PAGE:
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Different versions of MH370 communication irk Chinese relatives

Published on Apr 1, 2014 10:13 PM
 
A Chinese relative (second right) of passengers on the missing Malaysia Airlines flight MH370 talks with members of the Malaysia Airlines special assistance team during a meeting at a hotel in Beijing on April 1, 2014. The Malaysian Transport Ministry's statement on Monday, March 31, 2014, that the last words from the missing Malaysia Airlines plane were "Goodnight, Malaysian three seven zero" and not "All right, goodnight" was met with irritated resignation by relatives of Chinese passengers here. -- PHOTO: AFP

The Malaysian Transport Ministry's statement on Monday night that the last words from the missing Malaysia Airlines plane were "Goodnight, Malaysian three seven zero" and not "All right, goodnight" was met with irritated resignation by relatives of Chinese passengers here.

While they acknowledged that the two signoffs were not significantly different, the ministry's belated clarification served only to reinforce their view that the Malaysian government has not been straight with them since MH370 went missing on March 8.

"They told us in the first week, in this very room, that the last words were 'All right, goodnight', and now it's changed," said Mr Huang, a man in his 50s whose younger brother was on the plane. "This is why we know they are hiding something from us, because something new is always coming out."

MAS officials had first told the families on March 12 that the last words from the cockpit were "All right, goodnight". The Malaysian ambassador to China, Datuk Iskandar Sarudin, was at that meeting.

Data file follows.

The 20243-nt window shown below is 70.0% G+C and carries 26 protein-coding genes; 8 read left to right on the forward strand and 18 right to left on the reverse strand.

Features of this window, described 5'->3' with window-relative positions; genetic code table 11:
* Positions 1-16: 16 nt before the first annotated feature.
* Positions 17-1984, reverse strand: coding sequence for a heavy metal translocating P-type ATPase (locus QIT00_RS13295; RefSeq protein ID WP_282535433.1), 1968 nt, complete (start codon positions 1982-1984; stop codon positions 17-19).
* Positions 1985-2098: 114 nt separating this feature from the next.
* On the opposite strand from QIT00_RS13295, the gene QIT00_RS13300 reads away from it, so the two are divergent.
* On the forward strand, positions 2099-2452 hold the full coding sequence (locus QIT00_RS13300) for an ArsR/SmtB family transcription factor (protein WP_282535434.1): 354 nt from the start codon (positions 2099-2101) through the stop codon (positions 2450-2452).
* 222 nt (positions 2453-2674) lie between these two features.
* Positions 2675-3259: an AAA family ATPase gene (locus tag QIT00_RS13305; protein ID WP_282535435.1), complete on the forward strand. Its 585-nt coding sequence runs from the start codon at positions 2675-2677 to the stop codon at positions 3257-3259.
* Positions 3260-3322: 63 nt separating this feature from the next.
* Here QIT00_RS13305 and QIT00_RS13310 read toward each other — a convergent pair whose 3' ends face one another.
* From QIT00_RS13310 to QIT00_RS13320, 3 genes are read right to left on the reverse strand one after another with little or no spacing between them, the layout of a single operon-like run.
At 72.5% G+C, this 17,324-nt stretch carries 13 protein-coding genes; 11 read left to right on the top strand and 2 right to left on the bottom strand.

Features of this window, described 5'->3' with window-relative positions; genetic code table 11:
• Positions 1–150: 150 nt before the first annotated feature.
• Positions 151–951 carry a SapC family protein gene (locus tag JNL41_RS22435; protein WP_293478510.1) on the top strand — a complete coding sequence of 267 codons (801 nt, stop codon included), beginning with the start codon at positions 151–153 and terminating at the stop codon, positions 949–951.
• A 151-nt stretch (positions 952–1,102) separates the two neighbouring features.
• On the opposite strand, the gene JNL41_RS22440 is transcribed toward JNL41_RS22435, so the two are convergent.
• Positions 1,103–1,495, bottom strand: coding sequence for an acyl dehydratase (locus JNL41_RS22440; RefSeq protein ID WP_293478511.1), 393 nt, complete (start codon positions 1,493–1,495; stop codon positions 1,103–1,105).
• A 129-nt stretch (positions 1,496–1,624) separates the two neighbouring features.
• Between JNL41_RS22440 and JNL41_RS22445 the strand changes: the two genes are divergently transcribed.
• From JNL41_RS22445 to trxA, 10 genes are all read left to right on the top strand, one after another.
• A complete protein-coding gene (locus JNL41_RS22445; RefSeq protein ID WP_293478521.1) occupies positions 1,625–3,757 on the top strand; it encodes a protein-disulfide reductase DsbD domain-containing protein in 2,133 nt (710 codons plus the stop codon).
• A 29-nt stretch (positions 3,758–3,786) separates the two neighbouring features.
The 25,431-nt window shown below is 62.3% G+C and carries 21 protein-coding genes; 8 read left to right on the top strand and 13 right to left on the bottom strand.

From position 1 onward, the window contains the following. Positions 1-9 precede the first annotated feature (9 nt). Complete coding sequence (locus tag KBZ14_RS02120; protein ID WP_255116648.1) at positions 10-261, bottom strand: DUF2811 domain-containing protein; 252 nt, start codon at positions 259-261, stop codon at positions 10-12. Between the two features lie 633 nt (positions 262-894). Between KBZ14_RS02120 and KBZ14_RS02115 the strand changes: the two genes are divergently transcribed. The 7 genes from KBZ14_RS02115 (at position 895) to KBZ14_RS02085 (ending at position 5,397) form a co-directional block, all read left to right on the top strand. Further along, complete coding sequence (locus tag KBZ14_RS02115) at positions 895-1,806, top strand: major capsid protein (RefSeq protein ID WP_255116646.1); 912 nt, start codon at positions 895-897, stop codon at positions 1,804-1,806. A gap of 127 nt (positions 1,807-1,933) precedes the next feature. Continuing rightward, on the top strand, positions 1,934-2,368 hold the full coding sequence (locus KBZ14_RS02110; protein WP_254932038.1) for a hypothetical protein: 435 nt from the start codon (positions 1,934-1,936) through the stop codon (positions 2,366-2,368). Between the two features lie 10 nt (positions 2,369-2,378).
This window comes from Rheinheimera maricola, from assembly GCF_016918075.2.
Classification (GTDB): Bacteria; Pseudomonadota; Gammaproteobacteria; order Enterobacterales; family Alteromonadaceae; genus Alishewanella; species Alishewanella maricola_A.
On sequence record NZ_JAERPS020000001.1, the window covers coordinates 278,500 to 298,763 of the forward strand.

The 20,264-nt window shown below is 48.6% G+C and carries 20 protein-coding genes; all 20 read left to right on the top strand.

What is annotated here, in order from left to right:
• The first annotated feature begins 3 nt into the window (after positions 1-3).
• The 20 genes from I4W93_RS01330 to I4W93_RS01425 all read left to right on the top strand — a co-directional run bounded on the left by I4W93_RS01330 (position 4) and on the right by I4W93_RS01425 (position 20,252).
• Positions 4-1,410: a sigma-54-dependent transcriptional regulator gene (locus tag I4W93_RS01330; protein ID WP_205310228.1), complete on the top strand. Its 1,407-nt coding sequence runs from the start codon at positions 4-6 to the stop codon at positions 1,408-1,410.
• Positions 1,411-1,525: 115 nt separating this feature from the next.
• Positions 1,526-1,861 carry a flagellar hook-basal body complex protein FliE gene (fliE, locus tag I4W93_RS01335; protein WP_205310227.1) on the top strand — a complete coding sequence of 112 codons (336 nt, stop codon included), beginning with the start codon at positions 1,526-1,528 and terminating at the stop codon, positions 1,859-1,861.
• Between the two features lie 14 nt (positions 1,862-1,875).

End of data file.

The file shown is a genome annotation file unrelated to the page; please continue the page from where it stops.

The Malaysian government later confirmed this to the media, and MAS chief executive Ahmad Jauhari Yahya said the signoff was by co-pilot Fariq Abdul Hamid.

But on Monday night, the ministry statement said that the authorities "are doing a forensic investigation to determine if the last words from the cockpit were from the pilot or the co-pilot".

"The two versions are not very different, but the point is that we can never get a straight answer from them," Mr Huang told The Straits Times on Tuesday. "We families are used to it by now."

On Tuesday afternoon, Malaysia released the full transcript of communications between the cockpit and air traffic control, while about 200 relatives were at a daily briefing given by Malaysian officials, led by air force major-general Affendi Buang.

About 50 Chinese relatives who had flown to Kuala Lumpur were given a Chinese translation of the transcript around the same time.

The spokesman for the families in KL, Mr Jiang Hui, said that it did not seem too different from the English one shown to them earlier. But he expressed appreciation for the official, translated version, which he said showed that Malaysia was taking their requests more seriously and responding better to families' needs.

Maj-Gen Affendi, asked about the discrepancy in the signoffs, would only say that the latest version should be considered "official".

"This transcript and last words are information that you should have had since March 8," one woman, whose husband was on board MH370, pointed out to him. "There have been so many versions from the Malaysian government that we don't know which one to believe."

Later, Mr Steve Wang, a member of the families' representative committee, told The Straits Times that "we are not professionals in this area, so I'm not sure what the significance is between 'All right, goodnight' and 'Goodnight, Malaysian three seven zero', or if it is very significant".

"But to us, it's just another example of their lack of information flow, their confusing messages. That's why the families are so angry," he added.

rchang@sph.com.sg

Additional reporting by Carolyn Hong in Kuala Lumpur

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